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# The line $2x+y=1$ is tangent to the hyperbola $\dfrac{{{x}^{2}}}{{{a}^{2}}}-\dfrac{{{y}^{2}}}{{{b}^{2}}}=1$ . If this line passes through the point of intersection of the nearest directrix and X-axis, then the eccentricity of the hyperbola is A. 2B. 1C. $\sqrt{2}$ D. 4

Last updated date: 12th Aug 2024
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Hint: We first use the condition of tangency of a line $y=mx+c$ for hyperbola $\dfrac{{{x}^{2}}}{{{a}^{2}}}-\dfrac{{{y}^{2}}}{{{b}^{2}}}=1$ . Then we use the coordinates of point of intersection of the nearest directrix and X-axis to find the relation between a and e. we have the relation of eccentricity as ${{b}^{2}}={{a}^{2}}\left( {{e}^{2}}-1 \right)$ . We use these three equations to solve and get the values of the unknowns.

The line $2x+y=1$ is tangent to the hyperbola $\dfrac{{{x}^{2}}}{{{a}^{2}}}-\dfrac{{{y}^{2}}}{{{b}^{2}}}=1$ .
The equation of directrix the hyperbola $\dfrac{{{x}^{2}}}{{{a}^{2}}}-\dfrac{{{y}^{2}}}{{{b}^{2}}}=1$ is $x=\pm \dfrac{a}{e}$ .
This line $2x+y=1$ passes through the point of intersection of the nearest directrix and X-axis.
Now we do not have the exact value of the terms a and e. so, without loss of generality we are taking the value of $x=\dfrac{a}{e}$ for the nearest directrix.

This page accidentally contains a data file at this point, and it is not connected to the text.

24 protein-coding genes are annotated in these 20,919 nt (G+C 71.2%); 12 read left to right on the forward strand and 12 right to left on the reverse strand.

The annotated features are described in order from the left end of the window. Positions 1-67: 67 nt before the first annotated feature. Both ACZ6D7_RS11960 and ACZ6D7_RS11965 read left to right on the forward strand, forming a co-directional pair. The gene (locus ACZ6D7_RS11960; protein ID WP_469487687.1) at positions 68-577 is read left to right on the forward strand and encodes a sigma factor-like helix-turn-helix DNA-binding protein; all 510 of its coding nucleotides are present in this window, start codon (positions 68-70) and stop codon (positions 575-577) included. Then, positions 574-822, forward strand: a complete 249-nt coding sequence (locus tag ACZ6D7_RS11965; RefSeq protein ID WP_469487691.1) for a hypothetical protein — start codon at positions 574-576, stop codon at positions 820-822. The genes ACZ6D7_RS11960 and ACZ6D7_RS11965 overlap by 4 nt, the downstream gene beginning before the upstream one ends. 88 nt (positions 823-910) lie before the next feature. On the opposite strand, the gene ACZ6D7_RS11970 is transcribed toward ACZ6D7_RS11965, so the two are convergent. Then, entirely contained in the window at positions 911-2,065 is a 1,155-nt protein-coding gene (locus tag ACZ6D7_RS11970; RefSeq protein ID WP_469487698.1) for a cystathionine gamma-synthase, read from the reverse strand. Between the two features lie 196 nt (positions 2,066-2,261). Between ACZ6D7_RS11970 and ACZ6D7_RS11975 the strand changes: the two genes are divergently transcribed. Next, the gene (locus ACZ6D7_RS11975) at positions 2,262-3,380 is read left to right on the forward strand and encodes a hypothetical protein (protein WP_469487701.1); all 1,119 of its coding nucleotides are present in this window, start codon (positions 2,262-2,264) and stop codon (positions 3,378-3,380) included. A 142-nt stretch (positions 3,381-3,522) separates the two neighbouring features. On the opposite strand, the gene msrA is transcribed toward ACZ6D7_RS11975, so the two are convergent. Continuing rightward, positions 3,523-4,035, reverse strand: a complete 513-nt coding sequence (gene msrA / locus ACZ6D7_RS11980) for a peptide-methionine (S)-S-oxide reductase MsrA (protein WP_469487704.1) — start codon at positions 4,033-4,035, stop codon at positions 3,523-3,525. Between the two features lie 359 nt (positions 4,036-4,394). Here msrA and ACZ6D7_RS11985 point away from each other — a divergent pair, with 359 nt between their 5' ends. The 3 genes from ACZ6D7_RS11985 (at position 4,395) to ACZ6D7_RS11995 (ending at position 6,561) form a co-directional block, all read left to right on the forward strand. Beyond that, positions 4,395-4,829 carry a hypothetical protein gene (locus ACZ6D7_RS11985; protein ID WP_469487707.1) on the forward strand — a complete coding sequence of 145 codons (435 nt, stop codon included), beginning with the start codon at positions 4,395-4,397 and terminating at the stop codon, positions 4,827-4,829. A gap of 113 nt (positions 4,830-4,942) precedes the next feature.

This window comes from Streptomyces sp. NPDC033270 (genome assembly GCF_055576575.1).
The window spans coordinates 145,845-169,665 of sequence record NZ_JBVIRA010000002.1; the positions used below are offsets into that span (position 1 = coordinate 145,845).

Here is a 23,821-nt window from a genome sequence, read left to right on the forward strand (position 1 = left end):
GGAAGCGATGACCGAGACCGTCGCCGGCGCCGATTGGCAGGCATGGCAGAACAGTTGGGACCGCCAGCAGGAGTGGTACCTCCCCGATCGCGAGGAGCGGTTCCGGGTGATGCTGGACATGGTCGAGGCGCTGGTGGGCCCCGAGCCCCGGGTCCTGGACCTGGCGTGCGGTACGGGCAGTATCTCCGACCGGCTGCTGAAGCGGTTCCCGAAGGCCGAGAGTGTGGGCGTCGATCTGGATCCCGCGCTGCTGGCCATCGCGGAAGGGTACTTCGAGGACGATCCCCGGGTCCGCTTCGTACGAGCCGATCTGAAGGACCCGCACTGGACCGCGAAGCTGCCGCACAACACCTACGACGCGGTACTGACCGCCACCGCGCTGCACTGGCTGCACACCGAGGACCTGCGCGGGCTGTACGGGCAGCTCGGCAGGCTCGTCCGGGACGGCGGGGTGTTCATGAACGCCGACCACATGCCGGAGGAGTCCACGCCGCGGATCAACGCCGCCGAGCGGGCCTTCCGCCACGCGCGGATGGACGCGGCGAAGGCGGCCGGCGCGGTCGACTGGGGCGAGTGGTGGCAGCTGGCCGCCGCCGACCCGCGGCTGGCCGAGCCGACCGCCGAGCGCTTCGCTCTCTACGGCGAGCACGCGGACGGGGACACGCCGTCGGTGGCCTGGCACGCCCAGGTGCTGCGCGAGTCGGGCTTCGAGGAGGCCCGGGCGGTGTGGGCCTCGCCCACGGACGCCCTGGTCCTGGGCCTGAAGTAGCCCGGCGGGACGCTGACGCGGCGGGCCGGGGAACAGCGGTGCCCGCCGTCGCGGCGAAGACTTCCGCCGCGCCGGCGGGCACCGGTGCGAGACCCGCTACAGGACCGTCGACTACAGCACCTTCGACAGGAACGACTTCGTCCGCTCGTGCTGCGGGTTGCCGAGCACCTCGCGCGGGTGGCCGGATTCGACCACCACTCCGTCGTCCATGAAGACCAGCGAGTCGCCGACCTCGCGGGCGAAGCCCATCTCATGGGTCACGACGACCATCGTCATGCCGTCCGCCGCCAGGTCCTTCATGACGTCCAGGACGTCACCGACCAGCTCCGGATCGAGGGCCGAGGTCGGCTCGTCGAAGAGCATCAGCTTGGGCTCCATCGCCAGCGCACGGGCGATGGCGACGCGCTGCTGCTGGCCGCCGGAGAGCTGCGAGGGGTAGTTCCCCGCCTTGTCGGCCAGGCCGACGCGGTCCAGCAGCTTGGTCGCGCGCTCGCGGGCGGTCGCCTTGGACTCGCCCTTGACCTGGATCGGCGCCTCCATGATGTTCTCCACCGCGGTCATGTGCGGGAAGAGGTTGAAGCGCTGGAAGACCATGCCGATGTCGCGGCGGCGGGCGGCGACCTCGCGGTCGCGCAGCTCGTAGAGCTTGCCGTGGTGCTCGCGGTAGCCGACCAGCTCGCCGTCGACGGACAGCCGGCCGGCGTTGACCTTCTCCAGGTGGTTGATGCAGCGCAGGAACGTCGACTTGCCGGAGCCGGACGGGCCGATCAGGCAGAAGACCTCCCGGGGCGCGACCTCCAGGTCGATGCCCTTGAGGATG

The point of intersection of the nearest directrix and X-axis is $\left( \dfrac{a}{e},0 \right)$. This point satisfies the line $2x+y=1$.
Putting the values, we get $\dfrac{2a}{e}=1\Rightarrow e=2a$.
Now the slope of the line $2x+y=1$ will be equal to the slope of the tangent of $\dfrac{{{x}^{2}}}{{{a}^{2}}}-\dfrac{{{y}^{2}}}{{{b}^{2}}}=1$ .
We know that for hyperbola $\dfrac{{{x}^{2}}}{{{a}^{2}}}-\dfrac{{{y}^{2}}}{{{b}^{2}}}=1$ , condition of tangency of a line $y=mx+c$ with m being the slope is ${{c}^{2}}={{a}^{2}}m-{{b}^{2}}$ .
Now for line $2x+y=1\Rightarrow y=-2x+1$ , we have $m=-2,c=1$ which gives $1=4{{a}^{2}}-{{b}^{2}}$ .
We also have the relation of eccentricity as ${{b}^{2}}={{a}^{2}}\left( {{e}^{2}}-1 \right)$ .
We have in total three equations and three unknowns.
They are $e=2a;1=4{{a}^{2}}-{{b}^{2}};{{b}^{2}}={{a}^{2}}\left( {{e}^{2}}-1 \right)$.
From the last two equations we replace b and get
\begin{align} & \Rightarrow 4{{a}^{2}}-{{a}^{2}}\left( {{e}^{2}}-1 \right)=1 \\ & \Rightarrow {{a}^{2}}\left( 5-{{e}^{2}} \right)=1 \\ \end{align}
Now we have $a=\dfrac{e}{2}$ which we place in the equation ${{a}^{2}}\left( 5-{{e}^{2}} \right)=1$.
\begin{align} & \dfrac{{{e}^{2}}}{4}\left( 5-{{e}^{2}} \right)=1 \\ & \Rightarrow {{e}^{4}}-5{{e}^{2}}+4=0 \\ \end{align}
We apply factorisation and get $\left( {{e}^{2}}-4 \right)\left( {{e}^{2}}-1 \right)=0$.
From this we get 4 values of e which are $e=\pm 2,\pm 1$ . But we know that in the case of hyperbola the value of e is always $e>1$ . This eliminates three possible values of e from $e=\pm 2,\pm 1$ .
Therefore, the value of e is $e=2$ .
The correct option is A.

Note:
We need to remember the conditions of the eccentricity of the hyperbolas and the other conics. The conditions and the equations would have been the same for the point $x=-\dfrac{a}{e}$ . The given line is closer to the directrix depending on the value of e.